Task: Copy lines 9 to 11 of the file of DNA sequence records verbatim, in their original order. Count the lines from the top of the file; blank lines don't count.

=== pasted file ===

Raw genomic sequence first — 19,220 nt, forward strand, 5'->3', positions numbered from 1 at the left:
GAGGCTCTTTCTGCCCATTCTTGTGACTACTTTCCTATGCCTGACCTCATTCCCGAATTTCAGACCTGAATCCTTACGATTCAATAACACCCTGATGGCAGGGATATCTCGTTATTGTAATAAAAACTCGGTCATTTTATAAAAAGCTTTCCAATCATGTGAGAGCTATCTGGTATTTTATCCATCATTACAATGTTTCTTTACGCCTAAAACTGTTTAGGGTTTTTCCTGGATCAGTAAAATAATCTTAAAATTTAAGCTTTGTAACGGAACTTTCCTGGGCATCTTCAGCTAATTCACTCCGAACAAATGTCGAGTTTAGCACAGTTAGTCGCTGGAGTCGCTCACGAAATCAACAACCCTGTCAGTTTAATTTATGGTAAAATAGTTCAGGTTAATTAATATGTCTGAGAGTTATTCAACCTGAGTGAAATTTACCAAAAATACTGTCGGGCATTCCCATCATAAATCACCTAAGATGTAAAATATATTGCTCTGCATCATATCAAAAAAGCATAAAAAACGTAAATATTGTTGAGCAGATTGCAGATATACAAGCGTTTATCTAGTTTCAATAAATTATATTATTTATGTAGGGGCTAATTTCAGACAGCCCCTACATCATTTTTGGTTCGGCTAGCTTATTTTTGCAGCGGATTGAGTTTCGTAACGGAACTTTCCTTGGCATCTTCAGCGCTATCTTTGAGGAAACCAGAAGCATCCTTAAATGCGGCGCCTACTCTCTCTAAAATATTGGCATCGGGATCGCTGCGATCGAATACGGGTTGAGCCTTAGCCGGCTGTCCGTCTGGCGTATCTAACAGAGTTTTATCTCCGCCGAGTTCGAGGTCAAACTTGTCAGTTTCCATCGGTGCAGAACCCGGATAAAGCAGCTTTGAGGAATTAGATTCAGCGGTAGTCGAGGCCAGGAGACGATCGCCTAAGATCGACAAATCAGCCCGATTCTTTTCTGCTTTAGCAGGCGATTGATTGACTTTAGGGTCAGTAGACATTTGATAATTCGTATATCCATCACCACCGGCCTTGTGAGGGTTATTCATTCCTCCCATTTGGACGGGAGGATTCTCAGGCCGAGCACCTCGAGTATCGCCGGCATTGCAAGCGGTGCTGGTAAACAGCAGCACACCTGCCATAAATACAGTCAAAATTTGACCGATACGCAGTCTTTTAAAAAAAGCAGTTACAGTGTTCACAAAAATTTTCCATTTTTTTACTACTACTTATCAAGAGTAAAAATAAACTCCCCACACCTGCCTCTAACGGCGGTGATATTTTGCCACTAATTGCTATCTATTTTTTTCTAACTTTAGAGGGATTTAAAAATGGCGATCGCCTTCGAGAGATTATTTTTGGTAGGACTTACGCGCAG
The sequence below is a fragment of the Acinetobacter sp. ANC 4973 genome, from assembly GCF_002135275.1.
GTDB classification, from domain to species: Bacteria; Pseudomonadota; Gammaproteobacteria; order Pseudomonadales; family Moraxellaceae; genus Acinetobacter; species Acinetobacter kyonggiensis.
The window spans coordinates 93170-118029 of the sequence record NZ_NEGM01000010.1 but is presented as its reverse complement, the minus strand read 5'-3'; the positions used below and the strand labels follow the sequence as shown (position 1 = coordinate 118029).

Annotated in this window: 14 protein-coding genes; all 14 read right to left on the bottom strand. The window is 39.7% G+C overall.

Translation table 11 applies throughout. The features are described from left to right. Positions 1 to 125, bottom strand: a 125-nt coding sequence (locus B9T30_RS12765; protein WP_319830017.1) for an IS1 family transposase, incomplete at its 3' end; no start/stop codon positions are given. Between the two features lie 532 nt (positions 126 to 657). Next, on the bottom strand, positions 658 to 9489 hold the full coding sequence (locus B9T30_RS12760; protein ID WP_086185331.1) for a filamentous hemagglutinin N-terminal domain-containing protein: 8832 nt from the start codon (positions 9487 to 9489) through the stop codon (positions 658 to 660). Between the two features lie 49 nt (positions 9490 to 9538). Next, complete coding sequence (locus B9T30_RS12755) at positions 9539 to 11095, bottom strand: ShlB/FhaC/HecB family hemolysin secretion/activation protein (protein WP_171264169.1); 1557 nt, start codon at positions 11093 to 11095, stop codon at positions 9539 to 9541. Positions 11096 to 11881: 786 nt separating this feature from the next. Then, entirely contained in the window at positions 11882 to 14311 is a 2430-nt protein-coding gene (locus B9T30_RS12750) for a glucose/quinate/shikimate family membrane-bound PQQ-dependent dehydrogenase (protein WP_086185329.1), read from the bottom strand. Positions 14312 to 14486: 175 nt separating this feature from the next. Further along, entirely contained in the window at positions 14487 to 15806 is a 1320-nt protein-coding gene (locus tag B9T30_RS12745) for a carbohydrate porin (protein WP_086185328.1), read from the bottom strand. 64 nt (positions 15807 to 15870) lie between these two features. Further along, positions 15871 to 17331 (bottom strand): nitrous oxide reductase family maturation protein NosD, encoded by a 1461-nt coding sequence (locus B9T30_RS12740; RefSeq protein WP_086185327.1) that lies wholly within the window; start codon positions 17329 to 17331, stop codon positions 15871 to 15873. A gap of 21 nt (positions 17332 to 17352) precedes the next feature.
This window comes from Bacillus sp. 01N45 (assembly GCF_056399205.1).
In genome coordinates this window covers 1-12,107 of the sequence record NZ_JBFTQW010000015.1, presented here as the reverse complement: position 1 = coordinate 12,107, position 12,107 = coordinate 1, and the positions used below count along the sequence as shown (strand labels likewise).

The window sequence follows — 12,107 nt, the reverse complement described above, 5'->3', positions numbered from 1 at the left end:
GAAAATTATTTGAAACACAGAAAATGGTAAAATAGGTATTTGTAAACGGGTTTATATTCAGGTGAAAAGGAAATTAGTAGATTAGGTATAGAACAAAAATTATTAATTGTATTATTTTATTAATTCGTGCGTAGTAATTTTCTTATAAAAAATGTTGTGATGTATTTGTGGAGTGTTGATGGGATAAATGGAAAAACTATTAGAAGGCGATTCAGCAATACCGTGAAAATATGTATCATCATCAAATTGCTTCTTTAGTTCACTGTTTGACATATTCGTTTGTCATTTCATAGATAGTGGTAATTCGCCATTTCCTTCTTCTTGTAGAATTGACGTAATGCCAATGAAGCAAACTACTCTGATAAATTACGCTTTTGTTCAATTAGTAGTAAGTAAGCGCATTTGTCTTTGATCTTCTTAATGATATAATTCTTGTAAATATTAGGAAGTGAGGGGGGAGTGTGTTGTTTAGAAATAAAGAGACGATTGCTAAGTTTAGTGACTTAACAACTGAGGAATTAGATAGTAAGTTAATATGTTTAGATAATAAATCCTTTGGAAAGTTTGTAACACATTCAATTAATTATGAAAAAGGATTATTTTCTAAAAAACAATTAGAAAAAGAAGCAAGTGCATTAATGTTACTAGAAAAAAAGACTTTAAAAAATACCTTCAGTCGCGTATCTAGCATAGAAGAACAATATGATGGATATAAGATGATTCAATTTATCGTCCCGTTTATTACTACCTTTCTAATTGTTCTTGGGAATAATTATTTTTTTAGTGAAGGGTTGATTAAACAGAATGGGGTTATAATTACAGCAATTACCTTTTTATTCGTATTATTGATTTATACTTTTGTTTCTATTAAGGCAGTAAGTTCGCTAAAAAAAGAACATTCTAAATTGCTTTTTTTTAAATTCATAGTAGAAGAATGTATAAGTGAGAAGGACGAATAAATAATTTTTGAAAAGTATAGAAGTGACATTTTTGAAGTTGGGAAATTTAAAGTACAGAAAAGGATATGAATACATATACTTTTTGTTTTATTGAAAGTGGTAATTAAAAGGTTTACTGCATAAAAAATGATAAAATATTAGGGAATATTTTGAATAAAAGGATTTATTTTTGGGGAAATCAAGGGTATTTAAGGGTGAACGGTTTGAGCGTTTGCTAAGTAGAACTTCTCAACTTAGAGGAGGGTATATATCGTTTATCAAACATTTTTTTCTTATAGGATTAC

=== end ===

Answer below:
In genome coordinates this window covers 1-12,107 of the sequence record NZ_JBFTQW010000015.1, presented here as the reverse complement: position 1 = coordinate 12,107, position 12,107 = coordinate 1, and the positions used below count along the sequence as shown (strand labels likewise).

The window sequence follows — 12,107 nt, the reverse complement described above, 5'->3', positions numbered from 1 at the left end:
GAAAATTATTTGAAACACAGAAAATGGTAAAATAGGTATTTGTAAACGGGTTTATATTCAGGTGAAAAGGAAATTAGTAGATTAGGTATAGAACAAAAATTATTAATTGTATTATTTTATTAATTCGTGCGTAGTAATTTTCTTATAAAAAATGTTGTGATGTATTTGTGGAGTGTTGATGGGATAAATGGAAAAACTATTAGAAGGCGATTCAGCAATACCGTGAAAATATGTATCATCATCAAATTGCTTCTTTAGTTCACTGTTTGACATATTCGTTTGTCATTTCATAGATAGTGGTAATTCGCCATTTCCTTCTTCTTGTAGAATTGACGTAATGCCAATGAAGCAAACTACTCTGATAAATTACGCTTTTGTTCAATTAGTAGTAAGTAAGCGCATTTGTCTTTGATCTTCTTAATGATATAATTCTTGTAAATATTAGGAAGTGAGGGGGGAGTGTGTTGTTTAGAAATAAAGAGACGATTGCTAAGTTTAGTGACTTAACAACTGAGGAATTAGATAGTAAGTTAATATGTTTAGATAATAAATCCTTTGGAAAGTTTGTAACACATTCAATTAATTATGAAAAAGGATTATTTTCTAAAAAACAATTAGAAAAAGAAGCAAGTGCATTAATGTTACTAGAAAAAAAGACTTTAAAAAATACCTTCAGTCGCGTATCTAGCATAGAAGAACAATATGATGGATATAAGATGATTCAATTTATCGTCCCGTTTATTACTACCTTTCTAATTGTTCTTGGGAATAATTATTTTTTTAGTGAAGGGTTGATTAAACAGAATGGGGTTATAATTACAGCAATTACCTTTTTATTCGTATTATTGATTTATACTTTTGTTTCTATTAAGGCAGTAAGTTCGCTAAAAAAAGAACATTCTAAATTGCTTTTTTTTAAATTCATAGTAGAAGAATGTATAAGTGAGAAGGACGAATAAATAATTTTTGAAAAGTATAGAAGTGACATTTTTGAAGTTGGGAAATTTAAAGTACAGAAAAGGATATGAATACATATACTTTTTGTTTTATTGAAAGTGGTAATTAAAAGGTTTACTGCATAAAAAATGATAAAATATTAGGGAATATTTTGAATAAAAGGATTTATTTTTGGGGAAATCAAGGGTATTTAAGGGTGAACGGTTTGAGCGTTTGCTAAGTAGAACTTCTCAACTTAGAGGAGGGTATATATCGTTTATCAAACATTTTTTTCTTATAGGATTAC